• 14th July, 2021
  • 3 min reading

Businesses within a trade and investment environment have spent most of the last fifteen months attempting to adjust to unusual conditions. While the struggle against the pandemic is far from over, there is now a glimmer of hope and optimism in the air. The reality of things now is that companies or individuals that want to trade and invest in Africa must adjust their approach in order to survive.

Various reports suggest that economic recovery from the pandemic could take 2 years, or more. The Africa’s Pulse report which was recently released by the World Bank, suggests that economic growth in sub-Saharan Africa will decline from 2.4% in 2019 to between -2.1% and -5.1% in 2020 and beyond, depending on the success of measures taken to mitigate the pandemic’s effects.

The pandemic has presented a challenge for businesses to reinvent themselves in order to survive and take advantage of prevailing economic opportunities; the main way of achieving this is by restructuring themselves and their business operations. Adaptability is the key to solving this conundrum, and any entity that is not able to adapt and be agile within a short period of time is unlikely to survive in the long-term. The inability to adapt quickly or become agile and take advantage of economic opportunities in the post pandemic environment is one of the key challenge’s businesses are facing in Africa. So how do businesses that wish to take advantage of trade and investment opportunities in Africa navigate the new post pandemic world, and what are the economic opportunities?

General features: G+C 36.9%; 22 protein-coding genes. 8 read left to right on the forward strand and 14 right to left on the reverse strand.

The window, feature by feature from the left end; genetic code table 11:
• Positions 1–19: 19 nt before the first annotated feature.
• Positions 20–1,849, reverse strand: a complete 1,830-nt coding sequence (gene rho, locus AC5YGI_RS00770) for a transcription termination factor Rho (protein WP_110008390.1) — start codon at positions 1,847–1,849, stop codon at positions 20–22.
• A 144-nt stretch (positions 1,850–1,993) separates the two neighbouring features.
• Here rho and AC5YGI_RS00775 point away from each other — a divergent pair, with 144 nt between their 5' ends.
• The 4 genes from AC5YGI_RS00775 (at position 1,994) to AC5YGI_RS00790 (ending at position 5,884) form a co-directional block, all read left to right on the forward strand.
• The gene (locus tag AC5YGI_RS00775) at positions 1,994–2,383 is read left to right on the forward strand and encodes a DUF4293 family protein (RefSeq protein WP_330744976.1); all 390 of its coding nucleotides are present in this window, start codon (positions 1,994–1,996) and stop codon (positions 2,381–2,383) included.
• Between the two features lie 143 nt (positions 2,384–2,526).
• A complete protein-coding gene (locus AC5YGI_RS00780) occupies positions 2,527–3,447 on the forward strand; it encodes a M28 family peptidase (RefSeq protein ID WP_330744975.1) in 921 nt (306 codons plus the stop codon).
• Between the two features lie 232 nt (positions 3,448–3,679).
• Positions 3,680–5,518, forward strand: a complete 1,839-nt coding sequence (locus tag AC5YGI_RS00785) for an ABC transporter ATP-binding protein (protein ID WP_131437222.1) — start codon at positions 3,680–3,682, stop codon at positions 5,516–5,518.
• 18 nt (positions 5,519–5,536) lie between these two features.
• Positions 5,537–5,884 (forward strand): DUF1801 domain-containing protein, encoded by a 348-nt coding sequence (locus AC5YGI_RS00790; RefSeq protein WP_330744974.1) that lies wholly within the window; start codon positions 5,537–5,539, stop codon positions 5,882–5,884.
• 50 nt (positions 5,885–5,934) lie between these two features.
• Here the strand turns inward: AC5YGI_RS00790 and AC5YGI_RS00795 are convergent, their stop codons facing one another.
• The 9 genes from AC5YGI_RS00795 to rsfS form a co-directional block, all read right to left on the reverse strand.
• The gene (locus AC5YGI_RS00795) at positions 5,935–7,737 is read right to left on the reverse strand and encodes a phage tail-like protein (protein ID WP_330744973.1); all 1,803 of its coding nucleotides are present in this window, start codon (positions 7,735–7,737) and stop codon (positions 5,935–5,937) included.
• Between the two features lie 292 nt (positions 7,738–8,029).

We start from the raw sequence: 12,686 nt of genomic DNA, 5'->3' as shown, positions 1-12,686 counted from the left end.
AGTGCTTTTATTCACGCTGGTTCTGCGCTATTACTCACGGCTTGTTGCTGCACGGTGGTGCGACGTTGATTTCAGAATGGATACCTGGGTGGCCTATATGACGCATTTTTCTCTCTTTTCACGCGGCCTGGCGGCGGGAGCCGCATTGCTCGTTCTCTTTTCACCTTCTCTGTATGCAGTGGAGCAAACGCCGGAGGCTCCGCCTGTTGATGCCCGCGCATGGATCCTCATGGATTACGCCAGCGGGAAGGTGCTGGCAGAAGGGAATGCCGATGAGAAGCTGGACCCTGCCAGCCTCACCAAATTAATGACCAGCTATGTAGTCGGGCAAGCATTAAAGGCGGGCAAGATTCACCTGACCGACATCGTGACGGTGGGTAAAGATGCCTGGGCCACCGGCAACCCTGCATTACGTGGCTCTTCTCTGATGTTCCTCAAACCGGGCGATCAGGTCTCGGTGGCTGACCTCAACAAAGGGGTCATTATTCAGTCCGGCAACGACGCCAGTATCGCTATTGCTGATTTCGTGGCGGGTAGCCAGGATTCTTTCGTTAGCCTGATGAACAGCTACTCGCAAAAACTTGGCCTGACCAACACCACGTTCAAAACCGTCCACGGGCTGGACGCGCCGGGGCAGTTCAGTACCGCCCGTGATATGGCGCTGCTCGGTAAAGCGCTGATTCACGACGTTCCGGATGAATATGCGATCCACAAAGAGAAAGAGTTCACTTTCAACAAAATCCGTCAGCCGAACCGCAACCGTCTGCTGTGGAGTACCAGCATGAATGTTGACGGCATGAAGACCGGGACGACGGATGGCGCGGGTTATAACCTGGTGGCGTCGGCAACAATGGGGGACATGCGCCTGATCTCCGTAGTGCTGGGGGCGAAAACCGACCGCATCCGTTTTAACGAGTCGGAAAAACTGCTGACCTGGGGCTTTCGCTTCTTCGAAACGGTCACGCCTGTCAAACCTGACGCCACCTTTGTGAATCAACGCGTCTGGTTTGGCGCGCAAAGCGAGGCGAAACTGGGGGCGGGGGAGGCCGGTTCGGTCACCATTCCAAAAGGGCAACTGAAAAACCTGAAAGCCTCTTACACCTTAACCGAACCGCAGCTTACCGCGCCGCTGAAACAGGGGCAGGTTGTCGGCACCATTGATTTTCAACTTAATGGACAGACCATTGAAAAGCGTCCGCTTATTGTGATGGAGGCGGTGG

TRADE AND INVESTMENT IN AFRICA - DO’s AND DONT’s

The Do’s and Dont’s of Trade and Investment in Africa Post Pandemic

The Do’s

Technology is now a game changer for businesses – The rapid adoption of technology, digitisation, and new ways of working will continue to accelerate. Most of the businesses that did not embrace technology at the onset of the pandemic are nowhere to be found today.